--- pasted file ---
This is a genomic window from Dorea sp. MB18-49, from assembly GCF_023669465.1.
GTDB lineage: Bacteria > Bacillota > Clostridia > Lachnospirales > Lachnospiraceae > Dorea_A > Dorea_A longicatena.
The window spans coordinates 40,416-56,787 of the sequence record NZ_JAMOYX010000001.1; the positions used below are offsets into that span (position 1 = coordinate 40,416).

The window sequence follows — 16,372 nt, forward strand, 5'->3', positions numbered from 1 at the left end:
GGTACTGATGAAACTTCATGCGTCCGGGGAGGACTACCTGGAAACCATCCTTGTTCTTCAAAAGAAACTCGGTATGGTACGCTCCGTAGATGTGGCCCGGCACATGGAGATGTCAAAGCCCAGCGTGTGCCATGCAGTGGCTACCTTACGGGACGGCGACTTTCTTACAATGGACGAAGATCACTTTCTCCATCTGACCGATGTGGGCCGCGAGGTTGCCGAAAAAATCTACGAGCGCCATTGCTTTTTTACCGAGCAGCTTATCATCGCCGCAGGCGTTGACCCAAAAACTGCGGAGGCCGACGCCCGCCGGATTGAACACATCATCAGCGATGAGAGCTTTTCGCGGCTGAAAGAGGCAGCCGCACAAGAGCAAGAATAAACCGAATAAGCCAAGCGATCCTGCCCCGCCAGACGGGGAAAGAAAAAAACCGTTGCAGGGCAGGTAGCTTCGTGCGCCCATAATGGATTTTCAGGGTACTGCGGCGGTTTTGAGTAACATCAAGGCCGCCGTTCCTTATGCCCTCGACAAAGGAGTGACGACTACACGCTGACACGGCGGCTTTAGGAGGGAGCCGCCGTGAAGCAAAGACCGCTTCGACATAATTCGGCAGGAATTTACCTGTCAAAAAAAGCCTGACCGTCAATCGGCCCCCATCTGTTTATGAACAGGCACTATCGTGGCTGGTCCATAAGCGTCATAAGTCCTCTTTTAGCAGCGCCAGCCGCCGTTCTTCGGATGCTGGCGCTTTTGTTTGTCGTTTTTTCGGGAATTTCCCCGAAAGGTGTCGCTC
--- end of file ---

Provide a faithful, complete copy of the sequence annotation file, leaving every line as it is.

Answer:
This is a genomic window from Dorea sp. MB18-49, from assembly GCF_023669465.1.
GTDB lineage: Bacteria > Bacillota > Clostridia > Lachnospirales > Lachnospiraceae > Dorea_A > Dorea_A longicatena.
The window spans coordinates 40,416-56,787 of the sequence record NZ_JAMOYX010000001.1; the positions used below are offsets into that span (position 1 = coordinate 40,416).

The window sequence follows — 16,372 nt, forward strand, 5'->3', positions numbered from 1 at the left end:
GGTACTGATGAAACTTCATGCGTCCGGGGAGGACTACCTGGAAACCATCCTTGTTCTTCAAAAGAAACTCGGTATGGTACGCTCCGTAGATGTGGCCCGGCACATGGAGATGTCAAAGCCCAGCGTGTGCCATGCAGTGGCTACCTTACGGGACGGCGACTTTCTTACAATGGACGAAGATCACTTTCTCCATCTGACCGATGTGGGCCGCGAGGTTGCCGAAAAAATCTACGAGCGCCATTGCTTTTTTACCGAGCAGCTTATCATCGCCGCAGGCGTTGACCCAAAAACTGCGGAGGCCGACGCCCGCCGGATTGAACACATCATCAGCGATGAGAGCTTTTCGCGGCTGAAAGAGGCAGCCGCACAAGAGCAAGAATAAACCGAATAAGCCAAGCGATCCTGCCCCGCCAGACGGGGAAAGAAAAAAACCGTTGCAGGGCAGGTAGCTTCGTGCGCCCATAATGGATTTTCAGGGTACTGCGGCGGTTTTGAGTAACATCAAGGCCGCCGTTCCTTATGCCCTCGACAAAGGAGTGACGACTACACGCTGACACGGCGGCTTTAGGAGGGAGCCGCCGTGAAGCAAAGACCGCTTCGACATAATTCGGCAGGAATTTACCTGTCAAAAAAAGCCTGACCGTCAATCGGCCCCCATCTGTTTATGAACAGGCACTATCGTGGCTGGTCCATAAGCGTCATAAGTCCTCTTTTAGCAGCGCCAGCCGCCGTTCTTCGGATGCTGGCGCTTTTGTTTGTCGTTTTTTCGGGAATTTCCCCGAAAGGTGTCGCTC